“World War Z” author Max Brooks explores another kind of horror in May, when he shifts gears from wars against the undead to a war against a powerful criminal organization in “G.I. Joe: Hearts and Minds.” Published by IDW, Brooks’s five-issue miniseries will spotlight the heroic soldiers of G.I. Joe and Cobra’s network of terrorist agents from a perspective more grounded in the realities of armed conflict than what is seen in the regular series. The mini is illustrated by Howard Chaykin and Antonio Fuso, and an ashcan preview edition will be available at this weekend’s WonderCon in San Francisco. CBR News caught up with Brooks to discuss the series, the motivations of its heroes and villains and its potentially unfortunate lack of zombies.
“Hearts and Minds” is billed as a grittier, more realistic version of the Real American Heroes and their villainous counterparts in Cobra. Brooks said, though, that his approach is not quite as muckraking as early promotion might suggest. “Sorry, that’s my fault,” Brooks said of the tone of the solicitation and press release. “I’m not going to pretend that I’ve done something that revolutionary with the franchise. I guess what I really mean is that it’s just a little deeper and dirtier than the Joe I grew up with. I just wanted to try and see who these characters would be if they had to live in the real world. We talk about the Geneva Convention, human evolution, science versus morality, medical malpractice and a few other things that I’m still amazed Hasbro let me get away with.”
“Basically, I just wanted to answer some of my own questions. I wanted to go deeper into these people’s lives, figure out what drives them to be in this position,” the writer continued. “What makes someone a Joe or a Cobra? The project really should be called ‘Up Close and Personal’ but ‘Hearts and Minds’ sounds a little better.”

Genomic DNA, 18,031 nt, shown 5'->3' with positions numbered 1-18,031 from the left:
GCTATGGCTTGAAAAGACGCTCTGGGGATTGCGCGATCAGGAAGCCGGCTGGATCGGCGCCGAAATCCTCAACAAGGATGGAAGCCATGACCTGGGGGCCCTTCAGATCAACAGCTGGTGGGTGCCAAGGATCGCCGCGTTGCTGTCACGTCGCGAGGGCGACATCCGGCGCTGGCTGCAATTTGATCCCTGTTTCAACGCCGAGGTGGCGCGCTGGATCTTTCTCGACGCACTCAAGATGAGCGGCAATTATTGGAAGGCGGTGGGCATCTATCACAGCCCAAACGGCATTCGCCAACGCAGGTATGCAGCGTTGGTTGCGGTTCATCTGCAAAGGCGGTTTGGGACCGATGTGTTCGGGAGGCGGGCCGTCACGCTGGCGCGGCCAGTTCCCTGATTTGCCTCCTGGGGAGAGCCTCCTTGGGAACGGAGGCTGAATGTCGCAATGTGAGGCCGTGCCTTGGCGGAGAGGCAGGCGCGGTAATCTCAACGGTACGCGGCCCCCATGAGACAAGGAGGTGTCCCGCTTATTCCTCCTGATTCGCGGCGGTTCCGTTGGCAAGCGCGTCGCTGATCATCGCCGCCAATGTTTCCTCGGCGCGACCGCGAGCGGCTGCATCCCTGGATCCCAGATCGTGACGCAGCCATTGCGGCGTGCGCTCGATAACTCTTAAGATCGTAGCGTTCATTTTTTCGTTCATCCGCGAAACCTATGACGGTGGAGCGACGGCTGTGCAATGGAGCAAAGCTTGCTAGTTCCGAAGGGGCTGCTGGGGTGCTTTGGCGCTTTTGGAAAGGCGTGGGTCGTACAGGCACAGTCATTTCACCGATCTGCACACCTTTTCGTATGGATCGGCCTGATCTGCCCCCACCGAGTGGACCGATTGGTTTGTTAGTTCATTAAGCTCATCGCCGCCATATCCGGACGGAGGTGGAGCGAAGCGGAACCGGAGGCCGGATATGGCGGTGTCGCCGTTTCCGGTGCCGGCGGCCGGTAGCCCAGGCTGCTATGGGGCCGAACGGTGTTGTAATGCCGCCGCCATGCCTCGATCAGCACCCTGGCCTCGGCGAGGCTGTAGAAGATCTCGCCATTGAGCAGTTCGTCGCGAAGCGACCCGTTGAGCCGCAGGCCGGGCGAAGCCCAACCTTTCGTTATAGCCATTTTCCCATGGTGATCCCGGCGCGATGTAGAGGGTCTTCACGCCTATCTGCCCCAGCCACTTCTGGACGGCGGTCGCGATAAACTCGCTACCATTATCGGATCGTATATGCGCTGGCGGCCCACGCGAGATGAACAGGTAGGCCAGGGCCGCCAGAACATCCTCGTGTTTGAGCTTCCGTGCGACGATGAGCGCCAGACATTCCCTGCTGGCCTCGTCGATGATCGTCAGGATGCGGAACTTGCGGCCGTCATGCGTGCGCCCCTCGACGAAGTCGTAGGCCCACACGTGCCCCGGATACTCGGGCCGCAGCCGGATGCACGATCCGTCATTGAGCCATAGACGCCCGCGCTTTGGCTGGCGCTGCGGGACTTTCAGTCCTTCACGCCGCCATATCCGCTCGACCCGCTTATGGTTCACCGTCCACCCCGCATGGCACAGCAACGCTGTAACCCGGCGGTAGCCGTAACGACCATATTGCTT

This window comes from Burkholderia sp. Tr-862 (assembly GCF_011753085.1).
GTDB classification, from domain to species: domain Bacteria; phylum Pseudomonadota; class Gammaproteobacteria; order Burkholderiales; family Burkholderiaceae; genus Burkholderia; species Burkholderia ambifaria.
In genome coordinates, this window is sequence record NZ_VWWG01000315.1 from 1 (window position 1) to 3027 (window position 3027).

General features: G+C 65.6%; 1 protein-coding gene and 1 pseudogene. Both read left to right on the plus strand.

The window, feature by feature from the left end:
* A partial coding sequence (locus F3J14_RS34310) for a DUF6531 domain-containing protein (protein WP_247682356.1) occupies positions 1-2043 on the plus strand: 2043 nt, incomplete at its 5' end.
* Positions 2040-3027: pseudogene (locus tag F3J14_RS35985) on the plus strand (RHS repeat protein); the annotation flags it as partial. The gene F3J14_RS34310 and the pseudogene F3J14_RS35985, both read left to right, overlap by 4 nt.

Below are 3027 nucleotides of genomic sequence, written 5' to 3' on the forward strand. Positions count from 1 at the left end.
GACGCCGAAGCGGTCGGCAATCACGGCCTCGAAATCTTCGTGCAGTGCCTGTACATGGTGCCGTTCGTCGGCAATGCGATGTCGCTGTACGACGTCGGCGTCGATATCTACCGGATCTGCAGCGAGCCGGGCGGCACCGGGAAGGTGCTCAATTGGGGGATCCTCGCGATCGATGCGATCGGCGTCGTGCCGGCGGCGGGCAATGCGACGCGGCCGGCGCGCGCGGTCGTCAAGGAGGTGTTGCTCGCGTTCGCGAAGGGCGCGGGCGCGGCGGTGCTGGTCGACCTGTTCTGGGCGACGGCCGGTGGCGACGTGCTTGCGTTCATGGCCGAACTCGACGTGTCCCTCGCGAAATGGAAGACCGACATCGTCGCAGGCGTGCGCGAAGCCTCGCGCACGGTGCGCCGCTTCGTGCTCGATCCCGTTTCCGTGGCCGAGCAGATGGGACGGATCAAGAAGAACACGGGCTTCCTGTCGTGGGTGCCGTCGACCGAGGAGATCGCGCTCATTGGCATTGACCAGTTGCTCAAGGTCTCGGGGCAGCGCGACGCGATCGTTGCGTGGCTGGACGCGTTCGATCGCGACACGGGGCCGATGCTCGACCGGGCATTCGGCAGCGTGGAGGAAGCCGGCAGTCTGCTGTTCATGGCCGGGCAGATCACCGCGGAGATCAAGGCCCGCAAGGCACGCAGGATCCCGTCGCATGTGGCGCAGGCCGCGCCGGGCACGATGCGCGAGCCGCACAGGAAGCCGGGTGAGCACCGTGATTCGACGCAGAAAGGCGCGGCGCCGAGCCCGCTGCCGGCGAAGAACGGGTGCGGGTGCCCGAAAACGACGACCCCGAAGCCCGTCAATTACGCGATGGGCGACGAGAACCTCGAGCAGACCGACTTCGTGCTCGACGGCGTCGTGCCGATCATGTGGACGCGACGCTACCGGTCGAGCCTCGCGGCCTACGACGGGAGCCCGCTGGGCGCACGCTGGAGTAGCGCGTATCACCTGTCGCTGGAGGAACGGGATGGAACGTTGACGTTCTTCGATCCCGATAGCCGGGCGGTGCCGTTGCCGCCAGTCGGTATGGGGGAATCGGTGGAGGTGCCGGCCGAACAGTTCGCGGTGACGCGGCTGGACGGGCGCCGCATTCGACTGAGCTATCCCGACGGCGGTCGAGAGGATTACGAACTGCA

The first issue of “Hearts and Minds” will feature solo stories starring Cobra’s Major Bludd, illustrated by Chaykin, and the Joes’ Spirit by Fuso. Brooks said that both stories will flesh out the characters beyond their usual portrayals. “Growing up, Major Bludd just seemed like the biggest scumbag. I mean, c’mon, to kill people for cash? That’s just low. I wanted to see if there was a plausible reason for what he does, something that might make him a little harder to judge,” Brooks said. “As far as Spirit was concerned, I used to be a huge fan of his, mainly because he had a gun that shot arrows (hey, we all gotta start somewhere). When I got a little older I realized what an ignorant stereotype he was…The Injun tracker? That would be fine for G.I. Joe circa 1880. He was a real challenge. How do you make him a natural tracker and not make it part of his heritage?”
Previewing future installments, Brooks said that other issues would star Joes Deep Six, Blowtorch, Doc and Tripwire, and Cobra operatives Firefly, Dr. Mindbender, and Interrogator.
“We also have a compilation of Cobra troopers, and the path they took into becoming terrorists,” the writer told CBR.
Brooks’s success to date has been largely zombie-centric, with “World War Z” and “Zombie Survival Guide: Recorded Attacks” building his name in the horror community. Asked what led him to tackle military-focused stories in “G.I. Joe: Hearts and Minds,” the author said plainly, “a bad business sense. If I had any brains, I’d do zombies, and only zombies until I squeezed the last penny out of it. I’m not saying I’m done with the dead, but right now, this is where my passion took me.”
That said, the style and attention to detail Brooks brought to his zombie war epics will be in play in “Hearts and Minds.”
“As with my other books, I did a lot of homework. I tried to ground every story in reality,” Brooks said. “A couple of the stories are actually personal. I took elements from my own life and put them in this series. You don’t get much more real than that.”